- Cassius, Dio (1927). Dio's Roman History, Volume VIII, Books 61-70. World: Loeb Classical Library. p. 447. ISBN 9780674991958.
- H.H. Ben-Sasson, A History of the Jewish People, Harvard University Press, 1976, ISBN 0-674-39731-2, page 334: "In an effort to wipe out all memory of the bond between the Jews and the land, Hadrian changed the name of the province from Iudaea to Syria-Palestina, a name that became common in non-Jewish literature."
- Ariel Lewin. The archaeology of Ancient Judea and Palestine. Getty Publications, 2005 p. 33. "It seems clear that by choosing a seemingly neutral name - one juxtaposing that of a neighboring province with the revived name of an ancient geographical entity (Palestine), already known from the writings of Herodotus - Hadrian was intending to suppress any connection between the Jewish people and that land." ISBN 0-89236-800-4
- Ronald Syme suggested the name change preceded the revolt; he writes "Hadrian was in those parts in 129 and 130. He abolished the name of Jerusalem, refounding the place as a colony, Aelia Capitolina. That helped to provoke the rebellion. The supersession of the ethnical term by the geographical may also reflect Hadrian's decided opinions about Jews." Syme, Ronald (1962). "The Wrong Marcius Turbo". The Journal of Roman Studies. 52 (1–2): 87–96. doi:10.2307/297879. ISSN 0075-4358. JSTOR 297879. (page 90)
- Feldman 1990, p. 19: "While it is true that there is no evidence as to precisely who changed the name of Judaea to Palestine and precisely when this was done, circumstantial evidence would seem to point to Hadrian himself, since he is, it would seem, responsible for a number of decrees that sought to crush the national and religious spirit of thejews, whether these decrees were responsible for the uprising or were the result of it. In the first place, he refounded Jerusalem as a Graeco-Roman city under the name of Aelia Capitolina. He also erected on the site of the Temple another temple to Zeus."
- Jacobson 2001, p. 44-45: "Hadrian officially renamed Judea Syria Palaestina after his Roman armies suppressed the Bar-Kokhba Revolt (the Second Jewish Revolt) in 135 C.E.; this is commonly viewed as a move intended to sever the connection of the Jews to their historical homeland. However, that Jewish writers such as Philo, in particular, and Josephus, who flourished while Judea was still formally in existence, used the name Palestine for the Land of Israel in their Greek works, suggests that this interpretation of history is mistaken. Hadrian’s choice of Syria Palaestina may be more correctly seen as a rationalization of the name of the new province, in accordance with its area being far larger than geographical Judea. Indeed, Syria Palaestina had an ancient pedigree that was intimately linked with the area of greater Israel."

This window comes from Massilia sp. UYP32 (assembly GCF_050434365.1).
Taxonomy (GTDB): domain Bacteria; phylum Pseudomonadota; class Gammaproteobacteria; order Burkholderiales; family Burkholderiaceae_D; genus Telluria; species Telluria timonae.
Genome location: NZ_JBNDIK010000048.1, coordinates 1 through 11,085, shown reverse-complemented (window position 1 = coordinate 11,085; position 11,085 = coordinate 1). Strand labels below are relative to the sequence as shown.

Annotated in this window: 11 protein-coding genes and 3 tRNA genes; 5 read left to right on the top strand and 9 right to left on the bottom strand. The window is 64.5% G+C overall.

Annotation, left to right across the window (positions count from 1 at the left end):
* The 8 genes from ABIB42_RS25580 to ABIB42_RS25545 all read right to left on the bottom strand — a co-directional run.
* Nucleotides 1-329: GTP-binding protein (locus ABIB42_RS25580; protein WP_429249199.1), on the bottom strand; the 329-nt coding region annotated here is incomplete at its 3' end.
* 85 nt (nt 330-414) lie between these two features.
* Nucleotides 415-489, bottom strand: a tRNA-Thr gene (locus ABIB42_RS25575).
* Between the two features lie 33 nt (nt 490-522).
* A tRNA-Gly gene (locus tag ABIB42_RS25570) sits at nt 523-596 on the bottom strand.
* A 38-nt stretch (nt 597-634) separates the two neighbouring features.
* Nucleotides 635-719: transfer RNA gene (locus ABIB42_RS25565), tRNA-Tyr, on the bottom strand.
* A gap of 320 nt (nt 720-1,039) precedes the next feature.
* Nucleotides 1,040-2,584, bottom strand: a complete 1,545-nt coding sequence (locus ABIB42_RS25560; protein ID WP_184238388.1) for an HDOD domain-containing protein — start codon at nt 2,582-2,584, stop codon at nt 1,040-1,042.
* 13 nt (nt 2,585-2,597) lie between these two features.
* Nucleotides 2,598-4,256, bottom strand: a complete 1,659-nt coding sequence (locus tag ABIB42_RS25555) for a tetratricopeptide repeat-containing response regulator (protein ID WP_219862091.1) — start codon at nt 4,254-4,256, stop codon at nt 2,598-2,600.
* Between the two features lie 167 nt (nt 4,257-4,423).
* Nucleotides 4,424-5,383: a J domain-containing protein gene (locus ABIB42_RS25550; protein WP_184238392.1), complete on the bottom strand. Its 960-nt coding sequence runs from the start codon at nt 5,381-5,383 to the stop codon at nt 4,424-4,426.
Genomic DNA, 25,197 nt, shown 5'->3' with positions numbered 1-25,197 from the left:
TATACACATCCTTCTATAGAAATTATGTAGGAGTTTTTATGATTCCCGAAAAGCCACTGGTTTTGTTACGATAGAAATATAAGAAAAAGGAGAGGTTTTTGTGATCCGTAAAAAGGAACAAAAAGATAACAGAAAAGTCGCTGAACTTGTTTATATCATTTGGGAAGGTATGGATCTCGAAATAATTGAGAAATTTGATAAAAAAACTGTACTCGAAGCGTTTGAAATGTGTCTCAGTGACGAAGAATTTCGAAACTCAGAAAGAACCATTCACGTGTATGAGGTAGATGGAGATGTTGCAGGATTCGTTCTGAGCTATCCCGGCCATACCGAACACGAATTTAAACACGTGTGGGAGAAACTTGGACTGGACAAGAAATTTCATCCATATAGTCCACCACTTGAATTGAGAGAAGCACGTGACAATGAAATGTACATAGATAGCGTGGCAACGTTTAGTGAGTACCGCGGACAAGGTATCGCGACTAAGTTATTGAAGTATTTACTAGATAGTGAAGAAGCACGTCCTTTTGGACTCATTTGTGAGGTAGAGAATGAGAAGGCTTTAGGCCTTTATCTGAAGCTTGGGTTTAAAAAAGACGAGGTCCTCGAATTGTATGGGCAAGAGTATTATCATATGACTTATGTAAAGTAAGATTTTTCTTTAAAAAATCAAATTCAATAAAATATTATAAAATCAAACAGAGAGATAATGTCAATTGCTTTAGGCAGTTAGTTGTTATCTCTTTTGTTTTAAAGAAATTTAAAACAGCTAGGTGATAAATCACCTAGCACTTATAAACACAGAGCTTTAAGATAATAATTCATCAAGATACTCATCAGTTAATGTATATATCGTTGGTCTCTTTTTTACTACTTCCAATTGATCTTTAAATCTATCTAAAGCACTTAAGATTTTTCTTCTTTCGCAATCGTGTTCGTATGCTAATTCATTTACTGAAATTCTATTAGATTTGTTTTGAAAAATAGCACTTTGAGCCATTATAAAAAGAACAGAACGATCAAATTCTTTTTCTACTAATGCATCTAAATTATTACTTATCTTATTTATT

- Masalha, Nur (2018). Palestine: A Four Thousand Year History. London: Zed Book. pp. 72–76. ISBN 978-1-78699-272-7.
- Isaac (2000), p. 165
- Thomas A. Idniopulos (1998). "Weathered by Miracles: A History of Palestine From Bonaparte and Muhammad Ali to Ben-Gurion and the Mufti". The New York Times. Retrieved 2007-08-11.
- "Roman Arabia". Encyclopædia Britannica. Retrieved 2007-08-11.
- Catholic Encyclopedia: Jerusalem (A.D. 71-1099): "Epiphanius (died 403) says..."
- Shahin, Mariam (2005) Palestine: a Guide. Interlink Books ISBN 1-56656-557-X, p. 7
- Encyclopædia Britannica (2007). Palestine. In Encyclopædia Britannica Online, 2007. Retrieved on 2007-08-12 from 
- Whealey, J. (2008) "Eusebius and the Jewish Authors: His Citation Technique in an Apologetic Context" (Journal of Theological Studies; Vol 59: 359-362)
- C. Clemen, T. Andrae and H.H. Schraeder, p. 342
- Scholastic Library Publishing (May 2006). Encyclopedia Americana. Scholastic Library Pub. p. 305. ISBN 978-0-7172-0139-6. Retrieved 28 June 2011.
- Jacobson, David (2001), "When Palestine Meant Israel", Biblical Archaeology Review, 27 (3), archived from the original on 2011-07-25
- Feldman, Louis H. (1990). "Some Observations on the Name of Palestine". Hebrew Union College Annual. Hebrew Union College – Jewish Institute of Religion. 61: 1–23. JSTOR 23508170.
- Nicole Belayche, "Foundation myths in Roman Palestine. Traditions and reworking", in Ton Derks, Nico Roymans (ed.), Ethnic Constructs in Antiquity: The Role of Power and Tradition (Amsterdam, Amsterdam University Press, 2009) (Amsterdam Archaeological Studies, 13), 167-188.